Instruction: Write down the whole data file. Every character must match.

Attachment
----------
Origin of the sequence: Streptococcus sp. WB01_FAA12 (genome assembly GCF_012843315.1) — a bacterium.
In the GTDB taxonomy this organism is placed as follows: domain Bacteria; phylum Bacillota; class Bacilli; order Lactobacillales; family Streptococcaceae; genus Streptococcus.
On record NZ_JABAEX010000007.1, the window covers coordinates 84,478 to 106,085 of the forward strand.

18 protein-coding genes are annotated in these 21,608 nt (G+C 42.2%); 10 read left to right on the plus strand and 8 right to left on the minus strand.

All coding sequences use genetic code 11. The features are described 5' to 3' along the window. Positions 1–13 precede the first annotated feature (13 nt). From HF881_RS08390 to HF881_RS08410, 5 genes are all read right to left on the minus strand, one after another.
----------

Origin of the sequence: Streptococcus sp. WB01_FAA12 (genome assembly GCF_012843315.1) — a bacterium.
In the GTDB taxonomy this organism is placed as follows: domain Bacteria; phylum Bacillota; class Bacilli; order Lactobacillales; family Streptococcaceae; genus Streptococcus.
On record NZ_JABAEX010000007.1, the window covers coordinates 84,478 to 106,085 of the forward strand.

18 protein-coding genes are annotated in these 21,608 nt (G+C 42.2%); 10 read left to right on the plus strand and 8 right to left on the minus strand.

All coding sequences use genetic code 11. The features are described 5' to 3' along the window. Positions 1–13 precede the first annotated feature (13 nt). From HF881_RS08390 to HF881_RS08410, 5 genes are all read right to left on the minus strand, one after another.